In its first edition, the event will take connoisseurs of art to different museums in the country and abroad, showcasing key pieces of work
Imagine being able to take a look at the most exciting artefacts from some of best known museums in India, without having to go from one city to another. The Bihar Museum Biennale 2021 makes that possible. Anjani Kumar Singh, the Nodal Officer of the Bihar Museum and Advisor to the Chief Minister of Bihar, who conceived the idea along with Chief Minister Nitish Kumar, calls it the first-ever museum biennale in the world. “The idea was to involve all the Indian museums and get them to bring their artefacts, so people know the strength of our museums. The difference between this and any other biennale is, here the museums are participating, while in the others it is the artistes who participate,” says Singh.
Singh feels that a lot of people do not know enough about India’s museums. Each has its own history, story and a stunning range of display. The biennale was planned for last March, but the pandemic made it impossible to go ahead with it. This year they decided to go ahead with it in a virtual avatar, she says. Though largely online, it will also have a physical version at the Bihar Museum in Patna. The hybrid biennale will take place between March 22 and 28.
“While the virtual cannot give the feel of seeing things up close and in person, the advantage here is that a lot more museums can participate,” adds Singh. So far, they have 12 Indian museums on board and six international ones. This includes Government as well as private museums, and history and contemporary art museums as well. Some of the participating museums are Assam State Museum; City Palace Museum, Udaipur; Indira Gandhi Rashtriya Manav Sangrahalaya, Bhopal; Kanha Museum of Life and Art, Madhya Pradesh; Kiran Nadar Museum of Art, New Delhi; Museo Camera, Gurgaon; Museum of Art & Photography, Bengaluru; Museum of Goa, Panaji; National Gallery of Modern Art, New Delhi; Piramal Museum, Mumbai, and Virasat-e-Khalsa, Anandpur Sahib.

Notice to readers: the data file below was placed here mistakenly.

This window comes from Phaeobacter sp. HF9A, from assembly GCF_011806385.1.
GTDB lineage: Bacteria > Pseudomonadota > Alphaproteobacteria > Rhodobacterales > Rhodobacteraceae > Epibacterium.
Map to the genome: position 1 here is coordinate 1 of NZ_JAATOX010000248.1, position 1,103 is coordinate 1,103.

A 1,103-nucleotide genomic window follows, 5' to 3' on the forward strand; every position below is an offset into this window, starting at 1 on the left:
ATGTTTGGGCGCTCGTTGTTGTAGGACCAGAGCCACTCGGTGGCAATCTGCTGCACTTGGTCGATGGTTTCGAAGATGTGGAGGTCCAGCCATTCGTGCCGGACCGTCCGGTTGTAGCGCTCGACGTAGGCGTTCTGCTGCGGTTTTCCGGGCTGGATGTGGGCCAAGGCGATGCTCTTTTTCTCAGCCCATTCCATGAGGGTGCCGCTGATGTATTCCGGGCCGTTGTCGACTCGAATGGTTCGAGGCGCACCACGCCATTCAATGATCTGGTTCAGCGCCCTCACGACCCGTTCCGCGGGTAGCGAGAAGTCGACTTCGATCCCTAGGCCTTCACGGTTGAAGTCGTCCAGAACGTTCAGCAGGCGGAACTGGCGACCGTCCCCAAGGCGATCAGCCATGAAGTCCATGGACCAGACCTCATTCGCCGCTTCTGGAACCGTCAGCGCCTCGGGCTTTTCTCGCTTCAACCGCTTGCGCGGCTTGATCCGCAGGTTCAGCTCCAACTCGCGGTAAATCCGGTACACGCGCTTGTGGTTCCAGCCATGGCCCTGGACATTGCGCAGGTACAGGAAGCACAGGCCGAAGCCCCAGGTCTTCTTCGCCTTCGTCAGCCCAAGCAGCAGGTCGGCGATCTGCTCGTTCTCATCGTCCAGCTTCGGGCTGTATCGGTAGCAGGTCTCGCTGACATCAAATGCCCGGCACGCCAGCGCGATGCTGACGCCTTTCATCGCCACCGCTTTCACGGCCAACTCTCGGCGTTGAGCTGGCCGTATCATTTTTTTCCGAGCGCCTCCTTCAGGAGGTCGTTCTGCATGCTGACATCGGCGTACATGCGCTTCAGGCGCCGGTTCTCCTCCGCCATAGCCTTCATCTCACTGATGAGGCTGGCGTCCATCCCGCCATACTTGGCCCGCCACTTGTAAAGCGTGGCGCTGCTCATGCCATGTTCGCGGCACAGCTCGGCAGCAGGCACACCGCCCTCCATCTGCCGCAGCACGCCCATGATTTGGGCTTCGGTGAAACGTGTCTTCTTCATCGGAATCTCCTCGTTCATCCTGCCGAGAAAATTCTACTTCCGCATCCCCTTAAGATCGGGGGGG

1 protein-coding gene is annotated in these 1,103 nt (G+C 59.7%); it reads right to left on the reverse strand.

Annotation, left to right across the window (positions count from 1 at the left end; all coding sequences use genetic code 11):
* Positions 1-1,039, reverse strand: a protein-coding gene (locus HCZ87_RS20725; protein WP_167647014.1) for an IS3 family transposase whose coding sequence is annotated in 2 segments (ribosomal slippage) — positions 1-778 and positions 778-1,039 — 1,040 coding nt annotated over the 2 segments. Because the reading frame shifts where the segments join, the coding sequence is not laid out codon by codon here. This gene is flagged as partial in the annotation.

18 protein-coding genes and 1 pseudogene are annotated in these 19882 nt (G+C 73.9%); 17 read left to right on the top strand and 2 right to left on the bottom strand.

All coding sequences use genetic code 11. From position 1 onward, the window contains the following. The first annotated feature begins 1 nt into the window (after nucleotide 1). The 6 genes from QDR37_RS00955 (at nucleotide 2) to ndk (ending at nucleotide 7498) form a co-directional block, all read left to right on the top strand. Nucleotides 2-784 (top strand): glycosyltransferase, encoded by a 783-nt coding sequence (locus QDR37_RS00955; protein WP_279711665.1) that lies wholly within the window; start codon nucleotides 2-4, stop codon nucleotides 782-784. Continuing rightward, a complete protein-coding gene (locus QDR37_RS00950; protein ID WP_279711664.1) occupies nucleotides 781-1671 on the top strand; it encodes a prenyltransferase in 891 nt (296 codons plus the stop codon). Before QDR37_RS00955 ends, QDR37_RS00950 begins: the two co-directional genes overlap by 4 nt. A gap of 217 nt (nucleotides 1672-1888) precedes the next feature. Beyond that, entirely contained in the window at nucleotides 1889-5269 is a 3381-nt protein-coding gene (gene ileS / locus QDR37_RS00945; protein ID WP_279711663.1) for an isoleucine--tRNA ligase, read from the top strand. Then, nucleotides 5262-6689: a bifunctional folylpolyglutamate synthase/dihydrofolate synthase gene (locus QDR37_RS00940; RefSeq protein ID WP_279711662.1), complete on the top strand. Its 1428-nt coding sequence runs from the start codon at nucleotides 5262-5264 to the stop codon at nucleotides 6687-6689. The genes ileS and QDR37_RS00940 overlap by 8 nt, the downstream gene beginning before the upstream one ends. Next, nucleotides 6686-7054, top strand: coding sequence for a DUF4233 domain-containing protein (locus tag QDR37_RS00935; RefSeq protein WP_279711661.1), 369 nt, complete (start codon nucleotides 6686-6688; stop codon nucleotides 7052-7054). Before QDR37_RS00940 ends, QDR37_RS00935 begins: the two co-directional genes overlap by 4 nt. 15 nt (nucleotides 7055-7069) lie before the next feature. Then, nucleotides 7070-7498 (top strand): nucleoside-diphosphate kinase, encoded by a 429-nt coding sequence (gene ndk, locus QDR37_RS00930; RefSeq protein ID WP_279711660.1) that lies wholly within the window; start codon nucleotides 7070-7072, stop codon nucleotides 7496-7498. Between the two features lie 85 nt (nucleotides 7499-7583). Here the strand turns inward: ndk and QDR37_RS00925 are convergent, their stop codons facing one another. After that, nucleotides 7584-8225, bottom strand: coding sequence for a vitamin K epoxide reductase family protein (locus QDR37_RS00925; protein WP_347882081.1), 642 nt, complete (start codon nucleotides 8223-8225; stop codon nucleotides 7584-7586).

Art historian and curator, Alka Pande, the project director of the biennale, says, “It is about making people aware about the wonder that is, was and will be Bihar. I can say that the soul of India, the heart of India in many ways is Bihar, whether it’s Pataliputra or Magadha.”
The event also includes two days of international conferences, and four days of master class sessions, most of which are bilingual as Pande wanted more people to understand and take away from them. This includes Manu Pillai speaking on the art of writing about culture, Vinod Bhardwaj on the art of filmmaking, Purushottam Agrawal on the cultural translation through art. While the international conferences will feature Neil MacGregor (British art historian), Hilary Knight (director of Digital at the Tate, UK), Souraya Noujaim (Scientific, Curatorial and Collections management director at Louvre Abu Dhabi), Sabyasachi Mukherjee (director-general of Chhatrapati Shivaji Maharaj Vastu Sangrahalaya, Mumbai), and Javier Barón Thaidigsmann (Museo Del Prado, Madrid).
Taking a tour of a museum can take an entire day. To better facilitate the experience, the Bihar Museum has marked 25 must-see things that can be covered in an hour; there will also be maps, and those present physically can rent an audio guide. Participating museums have been given 30-minute time slots to introduce themselves, talk about their history, cultural importance and their artefacts.
The biennale will take place between March 22 and 28. For details, log on to biharmuseumbiennale2021.org.
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